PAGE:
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Why is Nvidia so optimistic about the impact of COVID-19 on the global tech market?

Nvidia gave a relatively optimistic view of its business against the backdrop of the severe global coronavirus epidemic, which has also brought a considerable impact on the technology market.

Nvidia said recently that demand from large cloud service providers, many of which use Nvidia chips in their data centers, remains strong. The company was also upbeat about its gaming-related business, noting that its PC gaming business surged as more workers and students stayed home.

In particular, Nvidia didn't take the opportunity to change or withdraw the guidance it made in its latest earnings report in mid-February, and still expects revenue of about $3 billion for its fiscal first quarter ending in April. That would represent a 35 per cent increase in revenue from a year ago. As Nvidia explained at the time, its projections included an estimated $100 million in losses from the outbreak, which came as factories and businesses across China were shuttered, including Internet cafes where gaming chips were in high demand.

The company's upbeat tone contrasts with a flurry of downgrades across the technology sector.On Monday afternoon, Twitter(TWTR), online real estate company Zillow(Z), chip device maker AppliedMaterialsInc. (AMAT) and Roomba vacuum cleaner maker iRobot(IRBT) issued earnings warnings. Nvidia shares surged 17 percent on Tuesday, leading chip stocks higher as the sector was buoyed by a broader rebound.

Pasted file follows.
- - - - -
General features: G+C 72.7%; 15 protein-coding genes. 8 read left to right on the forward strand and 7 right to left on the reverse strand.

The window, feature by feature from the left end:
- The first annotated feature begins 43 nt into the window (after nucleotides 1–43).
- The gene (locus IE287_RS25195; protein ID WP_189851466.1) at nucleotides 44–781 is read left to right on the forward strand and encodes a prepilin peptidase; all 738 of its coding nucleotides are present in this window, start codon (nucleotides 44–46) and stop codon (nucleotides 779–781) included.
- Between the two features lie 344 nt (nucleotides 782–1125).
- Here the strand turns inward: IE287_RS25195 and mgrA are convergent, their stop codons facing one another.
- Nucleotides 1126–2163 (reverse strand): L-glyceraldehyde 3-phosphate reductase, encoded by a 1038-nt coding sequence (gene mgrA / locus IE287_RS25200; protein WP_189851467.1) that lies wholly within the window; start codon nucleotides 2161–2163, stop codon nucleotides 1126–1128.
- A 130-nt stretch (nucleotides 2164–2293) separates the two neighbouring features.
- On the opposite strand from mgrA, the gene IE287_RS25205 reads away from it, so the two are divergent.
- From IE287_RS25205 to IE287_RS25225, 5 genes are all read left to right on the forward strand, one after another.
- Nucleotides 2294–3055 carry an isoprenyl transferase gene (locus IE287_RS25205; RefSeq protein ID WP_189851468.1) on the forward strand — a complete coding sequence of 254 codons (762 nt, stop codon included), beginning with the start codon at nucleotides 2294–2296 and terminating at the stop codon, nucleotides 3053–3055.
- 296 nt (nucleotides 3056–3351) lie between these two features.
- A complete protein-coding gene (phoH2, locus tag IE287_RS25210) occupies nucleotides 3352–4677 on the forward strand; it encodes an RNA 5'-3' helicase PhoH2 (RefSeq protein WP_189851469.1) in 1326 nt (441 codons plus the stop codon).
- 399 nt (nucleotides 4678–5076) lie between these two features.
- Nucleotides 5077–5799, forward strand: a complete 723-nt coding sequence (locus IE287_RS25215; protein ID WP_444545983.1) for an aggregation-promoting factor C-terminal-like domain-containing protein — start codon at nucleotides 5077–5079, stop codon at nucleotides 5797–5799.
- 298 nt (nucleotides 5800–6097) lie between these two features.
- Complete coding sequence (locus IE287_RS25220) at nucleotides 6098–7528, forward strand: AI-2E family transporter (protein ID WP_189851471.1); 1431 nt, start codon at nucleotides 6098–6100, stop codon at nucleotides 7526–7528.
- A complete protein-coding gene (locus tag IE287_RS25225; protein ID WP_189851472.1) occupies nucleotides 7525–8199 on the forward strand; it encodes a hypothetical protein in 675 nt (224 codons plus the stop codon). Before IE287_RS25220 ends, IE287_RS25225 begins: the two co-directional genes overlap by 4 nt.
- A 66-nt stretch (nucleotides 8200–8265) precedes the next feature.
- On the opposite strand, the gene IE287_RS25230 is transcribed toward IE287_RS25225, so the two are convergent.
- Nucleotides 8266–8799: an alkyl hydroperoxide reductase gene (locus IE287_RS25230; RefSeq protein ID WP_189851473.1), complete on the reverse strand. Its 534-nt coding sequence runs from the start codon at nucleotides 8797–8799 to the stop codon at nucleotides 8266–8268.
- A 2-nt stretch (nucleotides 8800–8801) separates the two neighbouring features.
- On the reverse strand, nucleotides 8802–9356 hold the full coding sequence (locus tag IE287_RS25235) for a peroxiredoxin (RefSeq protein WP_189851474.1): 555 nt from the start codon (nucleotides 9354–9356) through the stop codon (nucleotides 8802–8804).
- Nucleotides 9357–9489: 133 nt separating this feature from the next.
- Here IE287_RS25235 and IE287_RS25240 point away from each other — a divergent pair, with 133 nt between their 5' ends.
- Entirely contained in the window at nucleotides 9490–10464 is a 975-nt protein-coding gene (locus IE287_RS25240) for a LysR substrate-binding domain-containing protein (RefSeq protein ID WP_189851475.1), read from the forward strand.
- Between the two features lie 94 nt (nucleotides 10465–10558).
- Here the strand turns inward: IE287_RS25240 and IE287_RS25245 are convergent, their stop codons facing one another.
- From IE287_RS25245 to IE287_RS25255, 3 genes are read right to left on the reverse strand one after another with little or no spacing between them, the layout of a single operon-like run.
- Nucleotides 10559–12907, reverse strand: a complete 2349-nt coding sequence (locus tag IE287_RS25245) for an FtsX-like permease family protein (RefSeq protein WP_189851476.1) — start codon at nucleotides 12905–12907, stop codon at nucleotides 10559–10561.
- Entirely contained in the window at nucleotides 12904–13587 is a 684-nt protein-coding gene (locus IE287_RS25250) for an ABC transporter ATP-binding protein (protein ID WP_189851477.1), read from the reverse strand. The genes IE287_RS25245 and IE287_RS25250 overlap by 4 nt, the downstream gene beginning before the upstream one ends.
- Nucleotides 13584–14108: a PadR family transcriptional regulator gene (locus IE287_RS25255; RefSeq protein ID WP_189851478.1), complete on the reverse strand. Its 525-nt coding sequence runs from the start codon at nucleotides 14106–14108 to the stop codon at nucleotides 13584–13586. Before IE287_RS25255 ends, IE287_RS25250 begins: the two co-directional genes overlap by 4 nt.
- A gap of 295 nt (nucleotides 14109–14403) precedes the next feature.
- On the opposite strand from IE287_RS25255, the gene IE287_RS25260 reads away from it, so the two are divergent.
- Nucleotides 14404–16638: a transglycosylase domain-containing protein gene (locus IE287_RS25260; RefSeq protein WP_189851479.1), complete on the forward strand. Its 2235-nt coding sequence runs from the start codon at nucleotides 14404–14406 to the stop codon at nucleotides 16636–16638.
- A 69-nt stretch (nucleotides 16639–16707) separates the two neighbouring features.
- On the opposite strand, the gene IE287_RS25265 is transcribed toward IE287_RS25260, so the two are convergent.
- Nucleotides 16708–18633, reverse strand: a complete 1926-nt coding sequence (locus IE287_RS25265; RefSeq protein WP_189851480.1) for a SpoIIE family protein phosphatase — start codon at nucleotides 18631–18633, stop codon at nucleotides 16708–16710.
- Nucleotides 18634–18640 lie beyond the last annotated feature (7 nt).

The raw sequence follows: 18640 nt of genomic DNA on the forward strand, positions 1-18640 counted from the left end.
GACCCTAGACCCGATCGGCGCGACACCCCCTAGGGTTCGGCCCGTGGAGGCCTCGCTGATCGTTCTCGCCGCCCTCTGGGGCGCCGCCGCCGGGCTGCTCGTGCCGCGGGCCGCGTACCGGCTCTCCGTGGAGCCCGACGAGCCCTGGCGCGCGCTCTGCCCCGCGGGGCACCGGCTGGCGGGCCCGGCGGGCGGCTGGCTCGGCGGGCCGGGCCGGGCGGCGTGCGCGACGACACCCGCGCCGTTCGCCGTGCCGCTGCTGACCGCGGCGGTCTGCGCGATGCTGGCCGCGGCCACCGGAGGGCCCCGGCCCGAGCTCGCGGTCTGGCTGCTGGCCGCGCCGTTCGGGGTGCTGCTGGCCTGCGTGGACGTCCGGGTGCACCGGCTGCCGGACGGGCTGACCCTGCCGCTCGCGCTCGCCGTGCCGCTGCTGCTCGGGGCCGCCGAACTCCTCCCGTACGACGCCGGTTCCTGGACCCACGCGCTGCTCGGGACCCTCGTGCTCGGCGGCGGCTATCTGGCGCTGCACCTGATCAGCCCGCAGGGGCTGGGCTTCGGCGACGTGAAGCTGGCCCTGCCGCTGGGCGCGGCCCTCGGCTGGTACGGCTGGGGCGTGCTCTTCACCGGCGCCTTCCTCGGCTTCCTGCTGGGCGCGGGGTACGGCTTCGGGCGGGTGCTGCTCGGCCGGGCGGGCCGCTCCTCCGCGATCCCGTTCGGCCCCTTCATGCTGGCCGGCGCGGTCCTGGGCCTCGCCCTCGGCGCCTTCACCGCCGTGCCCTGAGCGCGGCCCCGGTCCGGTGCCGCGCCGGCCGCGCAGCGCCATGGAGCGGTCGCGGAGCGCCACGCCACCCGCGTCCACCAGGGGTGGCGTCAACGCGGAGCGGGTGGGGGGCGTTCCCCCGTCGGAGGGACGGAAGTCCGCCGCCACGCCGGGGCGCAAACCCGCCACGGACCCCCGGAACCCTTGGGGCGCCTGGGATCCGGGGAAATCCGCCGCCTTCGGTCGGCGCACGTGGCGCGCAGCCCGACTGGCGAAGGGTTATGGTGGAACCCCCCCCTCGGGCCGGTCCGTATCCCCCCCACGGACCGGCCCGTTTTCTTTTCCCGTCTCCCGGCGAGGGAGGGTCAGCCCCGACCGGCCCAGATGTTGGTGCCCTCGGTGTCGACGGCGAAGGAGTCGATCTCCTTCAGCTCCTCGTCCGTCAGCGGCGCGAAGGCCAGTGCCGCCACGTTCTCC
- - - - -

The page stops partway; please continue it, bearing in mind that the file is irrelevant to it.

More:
Still, investors should be cautious. A global recession looks imminent, and even Nvidia's favorable portfolio of businesses is not immune. The video game business, which still accounts for more than half of Nvidia's revenue, has certainly been resilient in past downturns and in the current downturn. But PCS with Nvidia chips are still expensive, making them harder to swallow when discretionary revenue is hit. Nvidia also faces increased competition in this area from AdvancedMicroDevicesInc.

The fast-growing cloud business is not immune, as a recession could slow the big corporate deals that have fueled the sector's growth. And while big cloud providers such as Amazon.comInc., Microsoft Corp. and AlphabetInc's Google have enough cash to invest in their Web businesses during a downturn, But they had to deal with serious challenges to their core business during the pandemic. Public cloud leader Amazon is working to hire 100,000 workers to expand its warehousing and delivery of basic household goods and food.

Analysts still expect Nvidia's data center revenue to climb 65% in the current quarter. That does not prepare the chipmaker for a prolonged downturn.